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Automated Restrooms and the Downfall of Society


The Way Grandma Tells It

“Children, when I was your age, I had to walk 10 miles to school at 5 o’clock in the morning, in the dark, uphill both ways. And can you imagine? We had to manually flush the toilet!”

Our Increasing Dependence On New Technology

Call me old fashioned, but I kind of miss the good old days when I could walk into a public restroom and have complete control over turning on faucets, drying my hands, and flushing the toilet. Yes, it’s fancy and convenient and supposedly eliminates a percentage of germs, but it also eliminates a percentage of personal responsibility. Now, that may seem a little deep for bathroom technology, but I firmly believe that in any place or situation where things are done for you that you could otherwise do for yourself, your character will diminish.

A long time ago, the majority of us stopped having to produce our own food, build our own houses, and use our own feet for our transportation. Admittedly, this has given us great flexibility and opportunity in our lives. But how much more capable and at peace would you be if you had the basic skills necessary to produce your food, build your shelter, and use your own two feet to move yourself forward in case of an emergency?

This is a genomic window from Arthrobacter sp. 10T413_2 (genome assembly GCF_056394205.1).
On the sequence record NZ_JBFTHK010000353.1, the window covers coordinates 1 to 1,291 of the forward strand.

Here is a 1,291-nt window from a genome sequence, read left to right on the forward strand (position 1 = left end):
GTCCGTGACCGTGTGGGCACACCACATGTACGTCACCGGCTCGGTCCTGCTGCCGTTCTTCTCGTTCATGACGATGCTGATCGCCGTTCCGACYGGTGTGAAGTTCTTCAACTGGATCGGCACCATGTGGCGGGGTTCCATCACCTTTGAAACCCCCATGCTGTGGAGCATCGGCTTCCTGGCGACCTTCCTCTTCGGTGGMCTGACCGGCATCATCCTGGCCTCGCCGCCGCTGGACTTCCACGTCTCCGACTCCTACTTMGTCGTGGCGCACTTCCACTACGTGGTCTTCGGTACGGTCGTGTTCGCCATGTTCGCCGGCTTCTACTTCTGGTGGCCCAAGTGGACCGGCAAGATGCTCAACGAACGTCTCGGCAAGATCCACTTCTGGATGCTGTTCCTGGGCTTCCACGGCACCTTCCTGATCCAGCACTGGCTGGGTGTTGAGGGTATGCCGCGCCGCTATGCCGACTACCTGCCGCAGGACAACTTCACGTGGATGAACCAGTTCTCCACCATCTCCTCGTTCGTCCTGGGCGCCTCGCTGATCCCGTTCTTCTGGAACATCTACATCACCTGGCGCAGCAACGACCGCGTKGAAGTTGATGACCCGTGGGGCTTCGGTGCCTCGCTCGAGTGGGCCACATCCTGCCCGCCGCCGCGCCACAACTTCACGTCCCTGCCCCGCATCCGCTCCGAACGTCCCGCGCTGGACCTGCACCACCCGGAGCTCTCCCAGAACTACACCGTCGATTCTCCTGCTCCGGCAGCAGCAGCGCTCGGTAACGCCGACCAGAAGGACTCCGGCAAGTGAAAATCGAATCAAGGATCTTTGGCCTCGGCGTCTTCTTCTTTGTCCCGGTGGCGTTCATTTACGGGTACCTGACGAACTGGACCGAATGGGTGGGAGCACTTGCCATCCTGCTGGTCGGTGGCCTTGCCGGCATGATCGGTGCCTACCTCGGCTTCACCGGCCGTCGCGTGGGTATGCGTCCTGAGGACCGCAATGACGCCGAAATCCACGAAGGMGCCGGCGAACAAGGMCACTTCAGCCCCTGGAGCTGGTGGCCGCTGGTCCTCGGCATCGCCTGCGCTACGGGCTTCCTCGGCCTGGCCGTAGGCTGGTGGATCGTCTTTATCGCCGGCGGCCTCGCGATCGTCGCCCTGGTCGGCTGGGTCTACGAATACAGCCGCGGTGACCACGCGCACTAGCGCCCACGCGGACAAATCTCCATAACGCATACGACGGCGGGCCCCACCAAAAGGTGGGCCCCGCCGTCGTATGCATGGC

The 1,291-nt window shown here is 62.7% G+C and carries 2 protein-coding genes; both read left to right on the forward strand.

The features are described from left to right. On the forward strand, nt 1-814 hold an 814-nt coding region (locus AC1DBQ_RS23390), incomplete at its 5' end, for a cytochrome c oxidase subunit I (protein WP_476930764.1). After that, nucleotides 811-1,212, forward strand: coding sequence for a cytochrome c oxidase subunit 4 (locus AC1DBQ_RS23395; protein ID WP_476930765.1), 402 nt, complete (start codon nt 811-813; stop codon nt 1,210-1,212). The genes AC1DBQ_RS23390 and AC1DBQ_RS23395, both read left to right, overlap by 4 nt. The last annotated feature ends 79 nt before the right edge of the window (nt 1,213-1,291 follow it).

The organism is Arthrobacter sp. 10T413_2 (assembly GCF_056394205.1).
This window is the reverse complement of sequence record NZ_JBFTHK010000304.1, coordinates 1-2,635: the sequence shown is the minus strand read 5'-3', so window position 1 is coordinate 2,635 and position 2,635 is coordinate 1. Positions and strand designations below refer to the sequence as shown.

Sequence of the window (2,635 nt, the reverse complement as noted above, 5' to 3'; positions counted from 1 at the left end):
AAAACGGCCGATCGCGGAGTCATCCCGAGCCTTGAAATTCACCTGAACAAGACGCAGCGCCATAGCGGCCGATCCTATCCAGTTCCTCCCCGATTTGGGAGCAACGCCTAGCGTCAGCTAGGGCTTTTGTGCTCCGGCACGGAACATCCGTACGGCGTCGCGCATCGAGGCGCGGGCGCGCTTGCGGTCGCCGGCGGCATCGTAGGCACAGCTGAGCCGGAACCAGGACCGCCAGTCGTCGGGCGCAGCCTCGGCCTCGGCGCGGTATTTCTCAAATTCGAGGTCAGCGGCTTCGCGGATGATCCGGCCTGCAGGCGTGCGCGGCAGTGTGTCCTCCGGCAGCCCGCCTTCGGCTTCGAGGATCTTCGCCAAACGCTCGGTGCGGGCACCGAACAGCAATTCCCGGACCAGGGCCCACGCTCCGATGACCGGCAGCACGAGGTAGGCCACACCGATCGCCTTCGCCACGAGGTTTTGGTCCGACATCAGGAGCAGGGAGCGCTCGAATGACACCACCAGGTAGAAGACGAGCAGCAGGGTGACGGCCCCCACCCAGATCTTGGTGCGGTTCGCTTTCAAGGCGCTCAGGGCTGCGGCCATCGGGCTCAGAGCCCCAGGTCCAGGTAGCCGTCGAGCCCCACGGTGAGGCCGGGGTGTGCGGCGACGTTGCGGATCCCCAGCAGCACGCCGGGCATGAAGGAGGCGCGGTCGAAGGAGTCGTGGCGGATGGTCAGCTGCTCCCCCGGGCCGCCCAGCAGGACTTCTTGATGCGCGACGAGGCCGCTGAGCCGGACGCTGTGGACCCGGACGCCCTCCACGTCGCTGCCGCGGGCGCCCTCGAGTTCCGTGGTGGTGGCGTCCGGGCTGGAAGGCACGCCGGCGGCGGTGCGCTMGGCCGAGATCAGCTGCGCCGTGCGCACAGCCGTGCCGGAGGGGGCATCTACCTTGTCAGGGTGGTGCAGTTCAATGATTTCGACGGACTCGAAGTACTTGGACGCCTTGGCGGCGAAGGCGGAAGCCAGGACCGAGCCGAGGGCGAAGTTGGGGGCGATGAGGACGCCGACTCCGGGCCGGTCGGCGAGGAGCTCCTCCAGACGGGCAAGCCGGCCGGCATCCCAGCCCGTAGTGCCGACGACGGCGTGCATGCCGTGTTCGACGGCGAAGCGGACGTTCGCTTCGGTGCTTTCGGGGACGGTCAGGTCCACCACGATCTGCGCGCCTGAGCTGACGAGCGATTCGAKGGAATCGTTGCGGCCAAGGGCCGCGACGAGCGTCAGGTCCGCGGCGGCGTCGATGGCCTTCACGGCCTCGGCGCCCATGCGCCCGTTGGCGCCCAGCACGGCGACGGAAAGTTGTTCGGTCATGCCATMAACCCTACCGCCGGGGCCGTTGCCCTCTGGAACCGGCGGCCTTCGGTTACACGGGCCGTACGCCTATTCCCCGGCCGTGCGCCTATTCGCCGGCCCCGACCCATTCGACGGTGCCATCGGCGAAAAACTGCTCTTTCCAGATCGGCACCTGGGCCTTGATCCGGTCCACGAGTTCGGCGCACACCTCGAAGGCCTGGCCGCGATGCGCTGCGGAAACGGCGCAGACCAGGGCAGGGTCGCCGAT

There are more and more devices and programs that are conditioning us to do less for ourselves, and we welcome them happily. A few years back, my sister and I rented an economy car for a road trip. The model was very basic, and we found ourselves annoyed that we had to use a crank to open and close the windows instead of the effortless button we had become accustomed to. This was just a silly nuisance, but at what point do we become debilitated when we are without our modern conveniences?

When Technology Backfires

I am a proud owner of a fantastic minivan. I love it dearly. One of my favorite features is the automatic sliding doors. I just have to push a button and, voila, they open. I can open them from several feet away and I can open them when I'm in a rush; they're fantastic. But the other night there was a glitch and we could not get either one of the sliding doors to open. For several minutes, we were stuck outside of our car in the cold with two crying children. Eventually we got the doors to open (manually) and made it safely back to our house. These doors are wildly convenient for the average, on-the-go mom, but I'd take manual doors any day if it meant that I'd never have to worry about being locked out of my car. And imagine what would happen in a self-driving car if the system suddenly went haywire. Additionally, everyone remembers the Samsung Galaxy Note 7 fiasco of 2016. For various users, their high tech, helpful cell phone was catching fire or exploding. By and large, new technology is extremely helpful, but every once in a while it can cause frustrating and potentially dangerous situations.

New technology is extremely helpful, but every once in a while it can cause frustrating and potentially dangerous situations.